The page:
By Jesse Marx
By Chris Parker
By Jake Rossen
By Jesse Marx
By Michelle LeBow
By Alleen Brown
By Maggie LaMaack
By CP Staff
It was an otherwise ordinary Senate hearing on March 16 when Mike Parry made an extraordinary claim.
During a discussion about a proposed bill that would allow undocumented workers to obtain drivers' licenses, the freshman state senator went off on a tangent, and made the case that non-citizens have no legal rights.
"I'm talking about the state of Minnesota saying it's okay—in the real world—that we just forget about the fact that you have to be a citizen to have rights," he said while arguing against the bill.
Murmurs rippled through the chamber. Steve Murphy (DFL-Red Wing) took the floor next and pointed out that, yes, even non-American citizens are protected by the U.S. Constitution. At that point, the previously stoic room—in which sat about a dozen immigrants and immigrants' rights advocates—burst into applause. A gavel sounded. Order was quickly restored.
"We speak with passion sometimes, as well we should, but that passion shouldn't trickle into disrespect," Murphy says. "I've been here 18 years, I've seen all kinds of stuff, but I'd definitely put it top-10 worst."
It's been less than two months since he was sworn into office, and already Mike Parry is the most contentious state senator at the Capitol. The balding ex-cop and former National Guardsman from Waseca, about 60 miles south of Minneapolis, is a relative newcomer to politics but wasted no time finding his voice.
Parry, who owns a marketing company and a Godfather's Pizzeria, has been under the microscope from the moment he stepped into the Capitol. He was swept into office by a special election on January 26 after his predecessor, Republican Dick Day, vacated the post to lobby for gambling interests.
Even before he unpacked, Parry garnered a reputation as something of a loose-lipped caricature of old white male rage. Upon the passage of the Matthew Shepard Hate Crimes Act—which some on the religious far-right referred to as the "Pedophile Protection Act"—Parry logged into his Twitter account on May 6 and wondered, "whats with the Dems and Pedophiles?"
Three weeks later, he offered a tweet that sounded less like the musings of an aspiring politician and more like the ravings of a backwoods militiaman, calling President Barack Obama "a Power Hungry Arrogant Black Man."
Rather than offer a mea culpa, he doubled down, telling the Waseca County News, "My opinion is that our president is arrogant and angry. The fact is that he is a black man. Now if the Democratic Party and the liberals want to take my opinion and the fact and mix it together and use it to bring a bad light about me and keep them away from discussing the real issues they can do that all they want. They're grasping for straws."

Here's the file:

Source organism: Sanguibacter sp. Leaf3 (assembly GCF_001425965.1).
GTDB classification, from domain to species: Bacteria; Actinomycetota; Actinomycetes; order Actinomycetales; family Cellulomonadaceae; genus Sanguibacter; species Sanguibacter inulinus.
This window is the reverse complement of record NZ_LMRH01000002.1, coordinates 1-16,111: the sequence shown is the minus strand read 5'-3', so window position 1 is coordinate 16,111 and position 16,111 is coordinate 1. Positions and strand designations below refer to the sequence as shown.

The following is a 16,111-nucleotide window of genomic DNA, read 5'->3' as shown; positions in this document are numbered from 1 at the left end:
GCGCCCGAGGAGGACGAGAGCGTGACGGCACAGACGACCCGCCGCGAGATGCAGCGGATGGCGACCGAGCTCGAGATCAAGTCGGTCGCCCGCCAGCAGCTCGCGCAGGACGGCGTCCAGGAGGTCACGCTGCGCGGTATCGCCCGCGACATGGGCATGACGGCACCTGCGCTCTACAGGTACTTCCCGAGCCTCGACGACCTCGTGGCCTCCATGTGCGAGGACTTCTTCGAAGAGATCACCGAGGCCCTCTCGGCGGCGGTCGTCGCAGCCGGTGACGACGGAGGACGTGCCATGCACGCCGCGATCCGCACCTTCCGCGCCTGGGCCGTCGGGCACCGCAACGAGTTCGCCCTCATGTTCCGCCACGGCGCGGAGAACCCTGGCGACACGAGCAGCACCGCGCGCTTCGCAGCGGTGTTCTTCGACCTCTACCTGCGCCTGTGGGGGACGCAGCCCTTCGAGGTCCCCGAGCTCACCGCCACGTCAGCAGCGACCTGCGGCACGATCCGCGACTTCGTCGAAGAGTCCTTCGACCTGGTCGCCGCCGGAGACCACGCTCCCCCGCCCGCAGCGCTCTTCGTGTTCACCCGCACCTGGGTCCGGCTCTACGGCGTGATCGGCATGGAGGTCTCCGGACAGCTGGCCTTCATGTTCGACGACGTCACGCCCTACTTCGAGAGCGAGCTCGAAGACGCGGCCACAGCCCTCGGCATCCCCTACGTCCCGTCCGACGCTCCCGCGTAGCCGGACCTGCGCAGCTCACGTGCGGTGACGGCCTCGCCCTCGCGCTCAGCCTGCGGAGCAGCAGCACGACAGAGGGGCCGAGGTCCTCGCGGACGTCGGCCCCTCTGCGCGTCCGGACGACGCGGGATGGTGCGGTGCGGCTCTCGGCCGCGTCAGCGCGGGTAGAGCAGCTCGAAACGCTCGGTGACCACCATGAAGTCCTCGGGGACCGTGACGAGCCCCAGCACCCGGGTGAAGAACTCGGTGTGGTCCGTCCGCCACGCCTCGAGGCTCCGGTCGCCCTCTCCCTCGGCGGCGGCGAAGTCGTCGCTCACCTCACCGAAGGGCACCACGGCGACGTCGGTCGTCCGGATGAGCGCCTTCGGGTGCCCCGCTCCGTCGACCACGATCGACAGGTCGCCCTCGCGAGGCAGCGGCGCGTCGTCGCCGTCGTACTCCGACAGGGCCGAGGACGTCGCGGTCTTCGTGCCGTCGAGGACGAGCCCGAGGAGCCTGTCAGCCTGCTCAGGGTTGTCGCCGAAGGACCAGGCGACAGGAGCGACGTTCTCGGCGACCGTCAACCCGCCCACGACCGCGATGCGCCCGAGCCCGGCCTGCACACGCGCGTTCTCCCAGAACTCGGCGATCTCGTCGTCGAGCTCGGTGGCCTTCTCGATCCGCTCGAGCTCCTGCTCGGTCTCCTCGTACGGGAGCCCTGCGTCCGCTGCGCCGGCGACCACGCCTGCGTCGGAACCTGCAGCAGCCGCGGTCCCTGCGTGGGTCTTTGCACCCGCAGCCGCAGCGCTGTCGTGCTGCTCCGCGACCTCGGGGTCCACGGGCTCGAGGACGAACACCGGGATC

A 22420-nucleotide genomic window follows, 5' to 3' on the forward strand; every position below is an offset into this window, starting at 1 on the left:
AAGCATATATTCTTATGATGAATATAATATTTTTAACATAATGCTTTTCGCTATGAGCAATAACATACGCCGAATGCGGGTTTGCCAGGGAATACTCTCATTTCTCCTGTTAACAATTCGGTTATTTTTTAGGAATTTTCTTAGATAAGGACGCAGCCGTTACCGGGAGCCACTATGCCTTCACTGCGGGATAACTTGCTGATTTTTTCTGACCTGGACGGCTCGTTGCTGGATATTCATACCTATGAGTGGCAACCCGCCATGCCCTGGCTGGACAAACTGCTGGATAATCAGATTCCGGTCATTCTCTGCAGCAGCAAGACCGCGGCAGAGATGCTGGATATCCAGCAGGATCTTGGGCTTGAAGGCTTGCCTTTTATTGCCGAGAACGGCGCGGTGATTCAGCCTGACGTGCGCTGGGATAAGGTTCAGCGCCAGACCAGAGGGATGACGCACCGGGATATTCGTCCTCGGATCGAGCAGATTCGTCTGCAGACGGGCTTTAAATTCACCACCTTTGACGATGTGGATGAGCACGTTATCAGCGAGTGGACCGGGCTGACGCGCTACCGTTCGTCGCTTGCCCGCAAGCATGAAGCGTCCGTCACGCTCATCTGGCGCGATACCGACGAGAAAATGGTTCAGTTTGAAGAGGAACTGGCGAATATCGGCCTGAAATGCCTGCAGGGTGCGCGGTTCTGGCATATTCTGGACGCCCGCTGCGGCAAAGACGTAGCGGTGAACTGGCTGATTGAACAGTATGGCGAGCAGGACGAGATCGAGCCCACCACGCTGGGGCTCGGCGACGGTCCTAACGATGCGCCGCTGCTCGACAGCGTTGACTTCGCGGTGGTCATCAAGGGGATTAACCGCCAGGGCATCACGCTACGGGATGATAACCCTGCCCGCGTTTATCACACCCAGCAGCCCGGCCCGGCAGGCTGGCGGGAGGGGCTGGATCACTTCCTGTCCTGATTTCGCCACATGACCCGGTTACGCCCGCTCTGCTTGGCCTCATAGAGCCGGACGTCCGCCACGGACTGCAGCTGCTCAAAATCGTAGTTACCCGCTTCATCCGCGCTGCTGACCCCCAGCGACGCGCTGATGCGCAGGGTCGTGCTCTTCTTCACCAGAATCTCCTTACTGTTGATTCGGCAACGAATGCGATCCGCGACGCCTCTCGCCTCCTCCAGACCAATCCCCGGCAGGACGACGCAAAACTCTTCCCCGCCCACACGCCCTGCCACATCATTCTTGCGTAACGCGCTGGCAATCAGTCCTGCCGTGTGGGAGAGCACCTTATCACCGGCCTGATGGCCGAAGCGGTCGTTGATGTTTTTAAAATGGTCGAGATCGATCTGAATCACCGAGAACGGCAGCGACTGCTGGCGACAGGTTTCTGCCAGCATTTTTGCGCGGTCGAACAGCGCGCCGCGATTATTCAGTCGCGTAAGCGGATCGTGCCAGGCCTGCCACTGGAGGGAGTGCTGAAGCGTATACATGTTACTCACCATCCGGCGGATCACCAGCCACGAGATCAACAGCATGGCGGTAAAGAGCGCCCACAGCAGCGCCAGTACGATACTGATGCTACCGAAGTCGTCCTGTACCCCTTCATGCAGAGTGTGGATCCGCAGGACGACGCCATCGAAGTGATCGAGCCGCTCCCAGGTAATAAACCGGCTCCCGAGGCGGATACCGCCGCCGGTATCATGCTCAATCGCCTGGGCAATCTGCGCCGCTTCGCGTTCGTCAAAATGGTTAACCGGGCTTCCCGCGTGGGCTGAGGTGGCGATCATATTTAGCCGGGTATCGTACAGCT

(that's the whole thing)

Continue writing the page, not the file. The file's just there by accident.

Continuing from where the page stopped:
Parry subsequently scrubbed the more damning tweets from his account and issued an apology in which he blamed government waste for putting him on edge.
"I sincerely apologize for past tweets, which were written in haste and out of the frustration I felt for the out-of-control spending in Washington," Parry said in a statement.
Parry was less forthcoming when we asked for an interview, deferring instead to Michael Brodkorb, deputy chair of the Republican Party of Minnesota, who offered a cliché-riddled boilerplate: "Senator Parry continues to offer a fresh perspective and a 'roll up your sleeves and get to work' attitude that has quickly earned him the respect and admiration of his fellow colleagues in the Minnesota Senate."
Parry's plain-speakin' persona naturally conjures comparisons to fellow controversy-monger Michele Bachmann, who parlayed her own outlandish state-level ravings into a national profile. Indeed, Bachmann endorsed Parry during the lead-up to the special election, calling him "a steadfast champion of conservative values who will stand up to the big-spending, big-taxing liberals in the Legislature."
Like Bachmann, Parry owes his success in part to a GOP-friendly constituency. District 26, whose main hub is Owatonna, is part of the same bright-red doughnut encircling the metro as Bachmann's Sixth District 100 miles north.
But the comparisons to Bachmann end there. So far, Parry has displayed neither the willingness nor the ability to capture national attention virtually every news cycle à la Bachmann.
"Remember, Michele Bachmann is a charismatic individual," says Steve Schier, a professor of political science at Carleton College. "It remains to be seen whether Parry possesses that same level of charisma."